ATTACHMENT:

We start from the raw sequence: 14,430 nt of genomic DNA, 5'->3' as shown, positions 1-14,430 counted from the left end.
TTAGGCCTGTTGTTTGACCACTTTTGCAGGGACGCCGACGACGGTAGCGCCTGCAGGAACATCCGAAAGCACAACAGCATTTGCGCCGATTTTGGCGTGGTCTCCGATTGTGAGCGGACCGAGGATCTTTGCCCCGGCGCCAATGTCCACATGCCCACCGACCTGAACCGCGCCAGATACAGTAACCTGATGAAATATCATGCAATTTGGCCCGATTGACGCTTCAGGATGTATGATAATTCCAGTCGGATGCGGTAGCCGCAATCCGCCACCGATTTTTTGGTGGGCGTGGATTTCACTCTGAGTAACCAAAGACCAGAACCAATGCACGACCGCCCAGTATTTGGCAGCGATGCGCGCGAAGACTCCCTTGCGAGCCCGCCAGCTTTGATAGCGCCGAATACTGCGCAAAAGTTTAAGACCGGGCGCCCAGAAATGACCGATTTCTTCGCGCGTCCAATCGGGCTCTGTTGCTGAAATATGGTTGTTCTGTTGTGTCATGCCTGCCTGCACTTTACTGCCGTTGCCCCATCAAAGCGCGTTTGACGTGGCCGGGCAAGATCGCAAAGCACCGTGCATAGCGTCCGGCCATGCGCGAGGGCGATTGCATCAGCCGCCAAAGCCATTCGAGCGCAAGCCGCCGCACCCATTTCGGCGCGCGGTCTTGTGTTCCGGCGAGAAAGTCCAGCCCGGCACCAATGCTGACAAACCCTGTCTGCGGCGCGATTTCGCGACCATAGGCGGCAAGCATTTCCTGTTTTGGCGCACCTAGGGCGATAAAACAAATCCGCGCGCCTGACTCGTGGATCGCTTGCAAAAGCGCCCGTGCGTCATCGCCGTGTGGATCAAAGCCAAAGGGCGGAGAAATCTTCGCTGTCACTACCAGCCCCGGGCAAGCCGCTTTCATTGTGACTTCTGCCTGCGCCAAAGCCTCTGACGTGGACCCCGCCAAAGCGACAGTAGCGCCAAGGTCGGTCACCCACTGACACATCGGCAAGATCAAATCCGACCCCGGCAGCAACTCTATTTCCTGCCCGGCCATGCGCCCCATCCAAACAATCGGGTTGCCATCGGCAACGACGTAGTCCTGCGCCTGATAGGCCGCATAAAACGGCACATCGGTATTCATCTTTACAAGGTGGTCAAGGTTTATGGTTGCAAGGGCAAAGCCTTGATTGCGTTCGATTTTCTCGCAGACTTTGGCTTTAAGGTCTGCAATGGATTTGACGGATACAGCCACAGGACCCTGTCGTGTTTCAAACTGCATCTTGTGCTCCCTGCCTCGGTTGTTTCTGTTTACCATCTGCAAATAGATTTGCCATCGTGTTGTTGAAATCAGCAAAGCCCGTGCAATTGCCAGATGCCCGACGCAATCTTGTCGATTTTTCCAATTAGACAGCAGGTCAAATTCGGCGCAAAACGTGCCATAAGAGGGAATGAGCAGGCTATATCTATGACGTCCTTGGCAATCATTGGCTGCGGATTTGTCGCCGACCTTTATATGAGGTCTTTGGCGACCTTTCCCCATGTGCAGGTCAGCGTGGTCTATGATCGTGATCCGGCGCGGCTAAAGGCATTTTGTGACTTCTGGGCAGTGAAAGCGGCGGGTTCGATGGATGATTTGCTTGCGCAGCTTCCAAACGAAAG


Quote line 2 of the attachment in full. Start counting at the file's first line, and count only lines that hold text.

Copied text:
TTAGGCCTGTTGTTTGACCACTTTTGCAGGGACGCCGACGACGGTAGCGCCTGCAGGAACATCCGAAAGCACAACAGCATTTGCGCCGATTTTGGCGTGGTCTCCGATTGTGAGCGGACCGAGGATCTTTGCCCCGGCGCCAATGTCCACATGCCCACCGACCTGAACCGCGCCAGATACAGTAACCTGATGAAATATCATGCAATTTGGCCCGATTGACGCTTCAGGATGTATGATAATTCCAGTCGGATGCGGTAGCCGCAATCCGCCACCGATTTTTTGGTGGGCGTGGATTTCACTCTGAGTAACCAAAGACCAGAACCAATGCACGACCGCCCAGTATTTGGCAGCGATGCGCGCGAAGACTCCCTTGCGAGCCCGCCAGCTTTGATAGCGCCGAATACTGCGCAAAAGTTTAAGACCGGGCGCCCAGAAATGACCGATTTCTTCGCGCGTCCAATCGGGCTCTGTTGCTGAAATATGGTTGTTCTGTTGTGTCATGCCTGCCTGCACTTTACTGCCGTTGCCCCATCAAAGCGCGTTTGACGTGGCCGGGCAAGATCGCAAAGCACCGTGCATAGCGTCCGGCCATGCGCGAGGGCGATTGCATCAGCCGCCAAAGCCATTCGAGCGCAAGCCGCCGCACCCATTTCGGCGCGCGGTCTTGTGTTCCGGCGAGAAAGTCCAGCCCGGCACCAATGCTGACAAACCCTGTCTGCGGCGCGATTTCGCGACCATAGGCGGCAAGCATTTCCTGTTTTGGCGCACCTAGGGCGATAAAACAAATCCGCGCGCCTGACTCGTGGATCGCTTGCAAAAGCGCCCGTGCGTCATCGCCGTGTGGATCAAAGCCAAAGGGCGGAGAAATCTTCGCTGTCACTACCAGCCCCGGGCAAGCCGCTTTCATTGTGACTTCTGCCTGCGCCAAAGCCTCTGACGTGGACCCCGCCAAAGCGACAGTAGCGCCAAGGTCGGTCACCCACTGACACATCGGCAAGATCAAATCCGACCCCGGCAGCAACTCTATTTCCTGCCCGGCCATGCGCCCCATCCAAACAATCGGGTTGCCATCGGCAACGACGTAGTCCTGCGCCTGATAGGCCGCATAAAACGGCACATCGGTATTCATCTTTACAAGGTGGTCAAGGTTTATGGTTGCAAGGGCAAAGCCTTGATTGCGTTCGATTTTCTCGCAGACTTTGGCTTTAAGGTCTGCAATGGATTTGACGGATACAGCCACAGGACCCTGTCGTGTTTCAAACTGCATCTTGTGCTCCCTGCCTCGGTTGTTTCTGTTTACCATCTGCAAATAGATTTGCCATCGTGTTGTTGAAATCAGCAAAGCCCGTGCAATTGCCAGATGCCCGACGCAATCTTGTCGATTTTTCCAATTAGACAGCAGGTCAAATTCGGCGCAAAACGTGCCATAAGAGGGAATGAGCAGGCTATATCTATGACGTCCTTGGCAATCATTGGCTGCGGATTTGTCGCCGACCTTTATATGAGGTCTTTGGCGACCTTTCCCCATGTGCAGGTCAGCGTGGTCTATGATCGTGATCCGGCGCGGCTAAAGGCATTTTGTGACTTCTGGGCAGTGAAAGCGGCGGGTTCGATGGATGATTTGCTTGCGCAGCTTCCAAACGAAAG